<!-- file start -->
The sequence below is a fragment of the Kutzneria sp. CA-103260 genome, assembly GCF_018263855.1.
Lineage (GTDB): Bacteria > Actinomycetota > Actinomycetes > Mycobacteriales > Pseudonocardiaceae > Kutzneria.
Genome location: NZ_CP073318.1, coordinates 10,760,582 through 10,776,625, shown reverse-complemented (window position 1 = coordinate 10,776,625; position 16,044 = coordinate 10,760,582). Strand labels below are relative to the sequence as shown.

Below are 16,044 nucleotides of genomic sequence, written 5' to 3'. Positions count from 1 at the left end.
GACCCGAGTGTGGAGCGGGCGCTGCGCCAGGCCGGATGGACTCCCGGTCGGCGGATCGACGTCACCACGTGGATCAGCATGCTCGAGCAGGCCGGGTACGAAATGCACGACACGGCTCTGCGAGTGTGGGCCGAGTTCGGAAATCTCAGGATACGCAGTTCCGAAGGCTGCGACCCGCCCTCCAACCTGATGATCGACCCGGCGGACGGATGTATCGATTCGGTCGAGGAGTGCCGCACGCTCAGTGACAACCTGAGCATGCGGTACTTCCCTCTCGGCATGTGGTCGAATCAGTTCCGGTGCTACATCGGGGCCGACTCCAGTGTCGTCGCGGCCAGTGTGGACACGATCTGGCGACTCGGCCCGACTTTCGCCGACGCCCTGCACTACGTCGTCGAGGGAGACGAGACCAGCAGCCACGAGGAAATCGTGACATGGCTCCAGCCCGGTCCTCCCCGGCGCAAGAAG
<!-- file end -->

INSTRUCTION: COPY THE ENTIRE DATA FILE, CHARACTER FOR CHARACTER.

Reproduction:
The sequence below is a fragment of the Kutzneria sp. CA-103260 genome, assembly GCF_018263855.1.
Lineage (GTDB): Bacteria > Actinomycetota > Actinomycetes > Mycobacteriales > Pseudonocardiaceae > Kutzneria.
Genome location: NZ_CP073318.1, coordinates 10,760,582 through 10,776,625, shown reverse-complemented (window position 1 = coordinate 10,776,625; position 16,044 = coordinate 10,760,582). Strand labels below are relative to the sequence as shown.

Below are 16,044 nucleotides of genomic sequence, written 5' to 3'. Positions count from 1 at the left end.
GACCCGAGTGTGGAGCGGGCGCTGCGCCAGGCCGGATGGACTCCCGGTCGGCGGATCGACGTCACCACGTGGATCAGCATGCTCGAGCAGGCCGGGTACGAAATGCACGACACGGCTCTGCGAGTGTGGGCCGAGTTCGGAAATCTCAGGATACGCAGTTCCGAAGGCTGCGACCCGCCCTCCAACCTGATGATCGACCCGGCGGACGGATGTATCGATTCGGTCGAGGAGTGCCGCACGCTCAGTGACAACCTGAGCATGCGGTACTTCCCTCTCGGCATGTGGTCGAATCAGTTCCGGTGCTACATCGGGGCCGACTCCAGTGTCGTCGCGGCCAGTGTGGACACGATCTGGCGACTCGGCCCGACTTTCGCCGACGCCCTGCACTACGTCGTCGAGGGAGACGAGACCAGCAGCCACGAGGAAATCGTGACATGGCTCCAGCCCGGTCCTCCCCGGCGCAAGAAG